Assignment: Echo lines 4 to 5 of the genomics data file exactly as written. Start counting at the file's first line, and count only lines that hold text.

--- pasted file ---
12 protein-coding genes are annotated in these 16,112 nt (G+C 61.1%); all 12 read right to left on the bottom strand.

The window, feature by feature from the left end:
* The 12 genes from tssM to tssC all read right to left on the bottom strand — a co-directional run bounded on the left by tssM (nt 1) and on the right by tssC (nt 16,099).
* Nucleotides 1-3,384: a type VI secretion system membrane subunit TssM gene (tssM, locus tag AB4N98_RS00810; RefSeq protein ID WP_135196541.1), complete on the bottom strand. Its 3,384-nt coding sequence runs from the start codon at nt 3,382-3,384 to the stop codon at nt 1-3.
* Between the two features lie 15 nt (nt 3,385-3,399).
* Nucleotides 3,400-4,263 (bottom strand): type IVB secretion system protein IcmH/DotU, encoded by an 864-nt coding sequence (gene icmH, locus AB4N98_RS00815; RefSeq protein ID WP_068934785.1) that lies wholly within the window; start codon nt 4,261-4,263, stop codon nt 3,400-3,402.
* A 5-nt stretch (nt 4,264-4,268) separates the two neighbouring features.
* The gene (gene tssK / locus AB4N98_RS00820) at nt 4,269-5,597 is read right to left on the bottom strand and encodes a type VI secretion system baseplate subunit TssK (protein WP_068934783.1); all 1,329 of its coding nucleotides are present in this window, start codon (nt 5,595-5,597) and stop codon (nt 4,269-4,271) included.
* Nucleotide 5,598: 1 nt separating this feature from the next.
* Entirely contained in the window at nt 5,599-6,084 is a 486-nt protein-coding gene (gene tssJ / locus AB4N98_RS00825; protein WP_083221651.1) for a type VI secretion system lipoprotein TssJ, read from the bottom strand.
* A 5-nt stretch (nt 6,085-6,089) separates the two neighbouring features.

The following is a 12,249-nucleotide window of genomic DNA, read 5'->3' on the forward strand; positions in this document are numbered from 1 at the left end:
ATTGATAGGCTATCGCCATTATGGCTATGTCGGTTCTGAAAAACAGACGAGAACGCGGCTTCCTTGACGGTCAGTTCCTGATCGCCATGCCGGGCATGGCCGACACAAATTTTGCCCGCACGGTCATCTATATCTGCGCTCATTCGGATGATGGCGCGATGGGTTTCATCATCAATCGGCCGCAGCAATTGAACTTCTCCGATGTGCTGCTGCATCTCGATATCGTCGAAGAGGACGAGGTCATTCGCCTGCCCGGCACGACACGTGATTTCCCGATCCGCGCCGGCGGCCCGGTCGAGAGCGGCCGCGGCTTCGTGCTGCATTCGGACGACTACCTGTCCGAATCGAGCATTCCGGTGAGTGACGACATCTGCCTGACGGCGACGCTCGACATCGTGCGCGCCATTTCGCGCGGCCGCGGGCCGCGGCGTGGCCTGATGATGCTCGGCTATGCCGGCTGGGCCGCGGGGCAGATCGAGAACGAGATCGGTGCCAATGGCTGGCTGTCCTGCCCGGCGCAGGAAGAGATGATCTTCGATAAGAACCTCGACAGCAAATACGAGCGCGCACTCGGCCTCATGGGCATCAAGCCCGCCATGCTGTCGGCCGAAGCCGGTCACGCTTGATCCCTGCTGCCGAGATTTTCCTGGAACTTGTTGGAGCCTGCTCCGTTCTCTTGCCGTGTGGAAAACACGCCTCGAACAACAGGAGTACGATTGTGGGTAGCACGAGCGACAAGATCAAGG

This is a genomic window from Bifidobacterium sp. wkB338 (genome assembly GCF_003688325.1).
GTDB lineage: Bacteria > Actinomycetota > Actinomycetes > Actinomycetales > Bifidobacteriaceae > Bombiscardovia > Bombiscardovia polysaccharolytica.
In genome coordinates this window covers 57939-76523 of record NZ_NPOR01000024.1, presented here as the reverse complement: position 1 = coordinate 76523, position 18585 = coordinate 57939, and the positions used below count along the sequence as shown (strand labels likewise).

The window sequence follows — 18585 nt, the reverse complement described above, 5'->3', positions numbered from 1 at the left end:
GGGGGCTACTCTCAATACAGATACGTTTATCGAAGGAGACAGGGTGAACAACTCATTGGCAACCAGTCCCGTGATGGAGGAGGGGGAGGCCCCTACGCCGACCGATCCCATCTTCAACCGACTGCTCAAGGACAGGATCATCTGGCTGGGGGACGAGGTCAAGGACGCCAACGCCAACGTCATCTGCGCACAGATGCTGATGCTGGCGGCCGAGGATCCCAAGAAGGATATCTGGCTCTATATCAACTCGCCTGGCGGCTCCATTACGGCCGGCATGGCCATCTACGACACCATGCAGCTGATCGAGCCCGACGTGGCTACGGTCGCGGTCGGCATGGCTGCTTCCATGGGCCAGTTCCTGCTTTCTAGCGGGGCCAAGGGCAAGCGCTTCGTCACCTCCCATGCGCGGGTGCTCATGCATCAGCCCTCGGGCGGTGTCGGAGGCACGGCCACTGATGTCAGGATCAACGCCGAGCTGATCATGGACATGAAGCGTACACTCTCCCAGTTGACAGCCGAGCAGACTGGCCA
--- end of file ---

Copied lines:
* Nucleotides 1-3,384: a type VI secretion system membrane subunit TssM gene (tssM, locus tag AB4N98_RS00810; RefSeq protein ID WP_135196541.1), complete on the bottom strand. Its 3,384-nt coding sequence runs from the start codon at nt 3,382-3,384 to the stop codon at nt 1-3.
* Between the two features lie 15 nt (nt 3,385-3,399).